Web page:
J&J seeks wider use of its Spravato antidepressant in US
Johnson & Johnson has filed for US approval for a new claim on the label for its nasal spray antidepressant Spravato that would extend its use to include patients who are considered at high risk of suicide.
Spravato (esketamine) was approved by the FDA, ending a 30-year hiatus in new-mechanism drugs for depression, and is currently used for adults with treatment-resistant depression (TRD) who have cycled through at least two treatments without relief.
The new filing would expand the use of the drug to include adults with major depressive disorder, (MDD) with major depressive disorder who have active suicidal ideation with intent.
Both indications have breakthrough designations from the FDA.
Husseini Manji, who heads the neuroscience group at J&J’s pharma unit Janssen, said the filing was a step towards providing a therapy that can be used in “a psychiatric emergency that requires immediate intervention.”
Spravato is the first antidepressant to work via the glutamate NMDA receptor, and has caused a stir among psychiatric specialists because it starts to work much more quickly than current antidepressants.
Older tricyclic or selective serotonin reuptake inhibitor drugs can take weeks to elevate mood, while some data suggests Spravato starts to work within a day or even a few hours.
It is a derivative of ketamine, which has been available as an intravenous injection in the US through some private clinics but as an off-label therapy it isn’t covered by health insurance.
The FDA submission is based on the results of two phase 3 trials – ASPIRE I and II – which compared Spravato to a placebo nasal spray as an add-on to oral antidepressants in high-risk MDD patients.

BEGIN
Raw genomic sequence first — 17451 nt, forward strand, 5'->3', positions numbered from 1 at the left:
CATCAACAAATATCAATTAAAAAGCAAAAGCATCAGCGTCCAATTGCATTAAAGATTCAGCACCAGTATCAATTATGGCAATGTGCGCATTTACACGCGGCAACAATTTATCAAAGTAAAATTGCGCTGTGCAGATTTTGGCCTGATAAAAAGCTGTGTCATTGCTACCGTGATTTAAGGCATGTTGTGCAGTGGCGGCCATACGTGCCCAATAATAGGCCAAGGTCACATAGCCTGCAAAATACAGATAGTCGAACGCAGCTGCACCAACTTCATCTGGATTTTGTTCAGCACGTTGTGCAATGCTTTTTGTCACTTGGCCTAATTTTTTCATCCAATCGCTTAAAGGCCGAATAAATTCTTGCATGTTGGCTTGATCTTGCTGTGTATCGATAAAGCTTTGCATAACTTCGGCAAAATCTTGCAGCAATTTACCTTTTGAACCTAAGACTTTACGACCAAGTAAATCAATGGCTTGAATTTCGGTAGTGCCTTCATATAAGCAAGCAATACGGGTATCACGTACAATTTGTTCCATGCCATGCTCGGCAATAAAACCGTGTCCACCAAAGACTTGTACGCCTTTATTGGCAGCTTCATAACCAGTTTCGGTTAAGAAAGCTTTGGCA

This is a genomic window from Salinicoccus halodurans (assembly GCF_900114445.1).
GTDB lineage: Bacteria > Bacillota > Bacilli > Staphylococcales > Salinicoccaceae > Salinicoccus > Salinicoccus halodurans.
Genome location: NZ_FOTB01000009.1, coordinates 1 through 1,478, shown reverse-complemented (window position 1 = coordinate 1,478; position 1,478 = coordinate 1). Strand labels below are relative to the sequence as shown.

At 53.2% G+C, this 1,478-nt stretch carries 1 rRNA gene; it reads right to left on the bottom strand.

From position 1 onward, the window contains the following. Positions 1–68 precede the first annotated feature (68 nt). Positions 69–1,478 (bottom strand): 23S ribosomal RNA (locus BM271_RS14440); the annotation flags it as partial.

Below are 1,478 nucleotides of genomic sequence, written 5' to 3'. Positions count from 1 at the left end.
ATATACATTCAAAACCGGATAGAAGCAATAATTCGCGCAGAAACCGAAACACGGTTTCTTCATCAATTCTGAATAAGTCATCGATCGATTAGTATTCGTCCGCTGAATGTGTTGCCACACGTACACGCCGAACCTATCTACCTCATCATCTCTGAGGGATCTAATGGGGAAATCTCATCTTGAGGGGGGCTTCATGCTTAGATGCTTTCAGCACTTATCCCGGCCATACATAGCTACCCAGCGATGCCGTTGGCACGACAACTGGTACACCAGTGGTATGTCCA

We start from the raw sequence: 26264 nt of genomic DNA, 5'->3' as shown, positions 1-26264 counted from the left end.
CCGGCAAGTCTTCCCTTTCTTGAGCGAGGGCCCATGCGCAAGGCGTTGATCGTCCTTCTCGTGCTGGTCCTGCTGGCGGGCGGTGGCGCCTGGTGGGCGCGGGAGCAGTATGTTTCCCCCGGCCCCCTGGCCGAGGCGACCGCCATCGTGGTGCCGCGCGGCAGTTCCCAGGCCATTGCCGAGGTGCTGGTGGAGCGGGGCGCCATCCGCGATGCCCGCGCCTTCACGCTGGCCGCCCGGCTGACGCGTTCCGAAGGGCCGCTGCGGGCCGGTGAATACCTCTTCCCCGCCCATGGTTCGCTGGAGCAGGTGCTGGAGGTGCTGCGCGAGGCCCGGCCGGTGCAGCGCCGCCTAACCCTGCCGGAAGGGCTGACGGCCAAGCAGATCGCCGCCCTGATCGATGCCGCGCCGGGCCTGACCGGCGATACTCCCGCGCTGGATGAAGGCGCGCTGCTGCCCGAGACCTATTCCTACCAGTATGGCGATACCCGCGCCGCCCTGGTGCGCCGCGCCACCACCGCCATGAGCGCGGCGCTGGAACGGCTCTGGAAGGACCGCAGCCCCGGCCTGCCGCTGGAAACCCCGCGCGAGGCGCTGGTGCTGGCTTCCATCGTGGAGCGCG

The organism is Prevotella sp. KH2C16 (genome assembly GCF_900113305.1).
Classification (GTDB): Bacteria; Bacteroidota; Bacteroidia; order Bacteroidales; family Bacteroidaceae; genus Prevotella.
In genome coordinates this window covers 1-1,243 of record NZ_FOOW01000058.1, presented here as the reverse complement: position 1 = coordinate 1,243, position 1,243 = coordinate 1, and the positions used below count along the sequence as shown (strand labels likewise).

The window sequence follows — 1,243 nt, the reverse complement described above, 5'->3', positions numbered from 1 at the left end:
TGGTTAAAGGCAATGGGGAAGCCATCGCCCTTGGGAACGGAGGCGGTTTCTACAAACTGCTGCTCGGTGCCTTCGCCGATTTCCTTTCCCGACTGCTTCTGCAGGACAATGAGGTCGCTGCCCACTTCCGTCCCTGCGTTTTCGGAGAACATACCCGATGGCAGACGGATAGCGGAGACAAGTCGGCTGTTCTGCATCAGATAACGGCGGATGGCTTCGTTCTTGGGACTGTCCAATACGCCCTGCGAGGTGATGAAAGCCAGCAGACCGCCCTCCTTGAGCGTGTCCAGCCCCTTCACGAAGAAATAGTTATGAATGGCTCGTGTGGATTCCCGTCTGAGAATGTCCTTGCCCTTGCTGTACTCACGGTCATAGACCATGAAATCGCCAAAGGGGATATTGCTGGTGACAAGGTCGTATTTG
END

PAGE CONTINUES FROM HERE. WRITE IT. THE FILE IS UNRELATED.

In both trials, Spravato was more effective than placebo at reducing MDD symptoms 24 hours after dosing, although there was no significant difference between the two groups on suicidality, a secondary endpoint that covers thinking about suicide as well as planning or attempting to take one’s own life.
J&J has said that could be due to the benefits of bringing vulnerable patients into care, which in addition to new or optimised antidepressant therapy also included hospitalisation, as both groups showed a benefit in the trials.
More than 16 million adults in the US are affected by depression, and about one-third of patients don’t respond to current treatments. NHS data suggests that overall around 2% of patients treated for depression will die by suicide, but this rises to 4% among those treated in hospital.
J&J has high hopes for Spravato, although it has faced criticism in the US for the drug’s list price of $6,785 for the first month and $3,450 thereafter. The company has said it could become a $1 billion products, while analysts’ forecasts for the drug range widely from around $600 million to $3 billion a year, depending on payer uptake.
Spravato is also being reviewed by the EMA, which is looking to make a decision later this year or early 2020.
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